Wednesday, March 08, 2006

A politically hopeful Iranian exile, Reza Pahlavi, was interviewed in the March 6th New Yorker. Connie Bruck reports:

At one point, Pahlavi became quite excited, saying, "Maybe what happened twenty-six years ago is a blessing in disguise. ... I don't think we could have had the appreciation for democratic values we have come to today. It's by losing democracy that we have come to value it."

Iran lost democracy twenty-six years ago when Reza's dad, the former Shah, Mohammed Reza Pahlavi, was kicked out by a popular rebellion. You will, of course, recall the democratic procedure which installed the Shah into power many years before that --- a CIA-sponsored coup which displaced Mohammed Mossadegh, a politician who had been autocratically forced on the country by voters in a free election.

How fortunate we are in America has appointed one of the children of its own men of power --- Dick Cheney's daughter --- to the position of "democracy tsar" so that the democratic process that installed the Shah the first time can happen again. Look how well it worked out for us...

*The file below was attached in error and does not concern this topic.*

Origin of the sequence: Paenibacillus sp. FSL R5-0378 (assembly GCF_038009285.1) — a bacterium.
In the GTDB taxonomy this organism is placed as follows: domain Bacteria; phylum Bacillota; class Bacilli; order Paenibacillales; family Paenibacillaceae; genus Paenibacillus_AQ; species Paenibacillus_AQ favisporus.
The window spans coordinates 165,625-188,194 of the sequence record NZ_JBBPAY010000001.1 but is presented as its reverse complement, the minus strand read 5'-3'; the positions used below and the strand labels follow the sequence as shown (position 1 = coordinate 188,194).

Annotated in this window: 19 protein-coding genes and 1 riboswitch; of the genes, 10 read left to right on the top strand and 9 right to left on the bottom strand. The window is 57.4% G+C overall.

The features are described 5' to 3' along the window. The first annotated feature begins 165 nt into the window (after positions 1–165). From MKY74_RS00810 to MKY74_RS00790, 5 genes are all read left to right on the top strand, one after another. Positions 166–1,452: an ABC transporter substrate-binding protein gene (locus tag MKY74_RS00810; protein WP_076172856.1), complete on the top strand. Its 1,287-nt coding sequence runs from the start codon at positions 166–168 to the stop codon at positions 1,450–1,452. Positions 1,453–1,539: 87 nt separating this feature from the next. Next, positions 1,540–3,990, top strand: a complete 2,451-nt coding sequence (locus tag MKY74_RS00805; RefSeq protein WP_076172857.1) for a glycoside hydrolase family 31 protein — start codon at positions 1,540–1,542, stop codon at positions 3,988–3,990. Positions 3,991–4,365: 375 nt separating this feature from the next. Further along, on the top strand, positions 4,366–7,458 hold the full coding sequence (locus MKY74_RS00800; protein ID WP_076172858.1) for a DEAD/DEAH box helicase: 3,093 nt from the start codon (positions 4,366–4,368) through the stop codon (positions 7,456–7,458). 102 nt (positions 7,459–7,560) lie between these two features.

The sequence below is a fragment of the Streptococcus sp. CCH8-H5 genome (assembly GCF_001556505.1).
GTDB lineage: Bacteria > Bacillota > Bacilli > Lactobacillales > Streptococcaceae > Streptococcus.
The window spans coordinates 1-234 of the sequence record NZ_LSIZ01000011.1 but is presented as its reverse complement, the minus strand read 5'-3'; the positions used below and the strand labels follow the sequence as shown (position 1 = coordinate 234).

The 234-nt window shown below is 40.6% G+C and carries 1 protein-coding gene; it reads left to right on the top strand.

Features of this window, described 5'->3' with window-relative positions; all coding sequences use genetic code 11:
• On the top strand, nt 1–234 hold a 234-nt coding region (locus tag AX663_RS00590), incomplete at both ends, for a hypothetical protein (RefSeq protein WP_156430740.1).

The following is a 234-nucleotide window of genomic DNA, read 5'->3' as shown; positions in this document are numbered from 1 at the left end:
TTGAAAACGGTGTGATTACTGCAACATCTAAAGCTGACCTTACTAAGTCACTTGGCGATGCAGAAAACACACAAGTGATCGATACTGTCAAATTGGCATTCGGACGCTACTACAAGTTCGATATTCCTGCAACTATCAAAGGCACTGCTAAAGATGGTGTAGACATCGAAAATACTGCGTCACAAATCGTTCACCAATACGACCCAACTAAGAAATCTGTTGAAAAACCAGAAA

Last year, I was always looking forward to the next installment of "A Canticle for Lieberman" --- a near-future SF story in installments on Pacific Views which didn't so much end as peter out, though not before offering a conspiracy theory which made frightening sense of what had earlier seemed the more implausible elements of the plot. Earlier than that, though, a piece had featured urban farmers in a quarantine zone being rousted out by stormtroopers. Which seemed awfully strange. It's a bit less strange now that I've read about a real-life urban farm in L.A., feeding 250 families, being kicked out to make way for a Wal-Mart.

Speaking of fiction in blog form, the 3500-year-old woman is still blogging. (Though she isn't fully out as a fictional character --- when two bloggers stepped forward to introduce themselves as her ghostwriters, she showed up herself in one of their comment sections to coyly demur. She always was an unreliable narrator). She has, however, recently completed a minor saga which took her from minor huntress-goddess in the wilds of Gaul to crazed, down-and-out hooker on the docks of Ostia, via bloodlust, kinky religious rituals, nasty Roman politics, and self-delusion on a massive scale. It's pretty well executed if you like that sort of thing. Though even as a goddess, she was not above petty annoyances, as she starts the story by letting you know...